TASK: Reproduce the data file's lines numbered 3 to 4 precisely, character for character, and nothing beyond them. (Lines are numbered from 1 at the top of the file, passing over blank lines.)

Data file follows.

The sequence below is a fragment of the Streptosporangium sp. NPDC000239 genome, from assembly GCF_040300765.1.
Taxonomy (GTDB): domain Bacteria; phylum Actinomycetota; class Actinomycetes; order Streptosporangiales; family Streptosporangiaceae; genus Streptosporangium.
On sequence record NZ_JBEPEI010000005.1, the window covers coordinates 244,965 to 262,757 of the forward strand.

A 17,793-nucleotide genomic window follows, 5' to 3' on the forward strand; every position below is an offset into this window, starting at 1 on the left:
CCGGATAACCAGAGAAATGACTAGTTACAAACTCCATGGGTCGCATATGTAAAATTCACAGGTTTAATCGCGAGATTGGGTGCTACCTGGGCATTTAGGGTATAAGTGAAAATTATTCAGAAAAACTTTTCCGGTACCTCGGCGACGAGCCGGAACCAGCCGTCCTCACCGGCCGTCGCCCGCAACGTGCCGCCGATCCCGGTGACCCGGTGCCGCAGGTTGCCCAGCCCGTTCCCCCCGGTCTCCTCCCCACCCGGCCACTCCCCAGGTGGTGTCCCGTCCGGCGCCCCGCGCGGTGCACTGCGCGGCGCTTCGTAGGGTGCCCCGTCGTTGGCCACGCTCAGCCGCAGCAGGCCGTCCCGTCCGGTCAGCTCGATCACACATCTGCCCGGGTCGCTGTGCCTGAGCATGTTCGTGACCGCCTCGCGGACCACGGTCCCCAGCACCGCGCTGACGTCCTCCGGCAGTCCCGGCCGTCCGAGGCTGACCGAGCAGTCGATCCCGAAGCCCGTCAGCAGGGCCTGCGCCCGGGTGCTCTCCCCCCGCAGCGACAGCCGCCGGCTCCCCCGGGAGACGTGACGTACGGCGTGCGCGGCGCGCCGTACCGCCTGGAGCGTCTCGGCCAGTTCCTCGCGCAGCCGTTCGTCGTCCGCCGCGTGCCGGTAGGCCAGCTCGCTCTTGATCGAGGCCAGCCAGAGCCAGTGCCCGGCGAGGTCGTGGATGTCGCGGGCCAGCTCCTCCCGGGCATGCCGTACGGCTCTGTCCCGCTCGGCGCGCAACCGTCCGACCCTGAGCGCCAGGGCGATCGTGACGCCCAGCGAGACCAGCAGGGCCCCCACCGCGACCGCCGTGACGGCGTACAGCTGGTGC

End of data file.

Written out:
On sequence record NZ_JBEPEI010000005.1, the window covers coordinates 244,965 to 262,757 of the forward strand.

A 17,793-nucleotide genomic window follows, 5' to 3' on the forward strand; every position below is an offset into this window, starting at 1 on the left: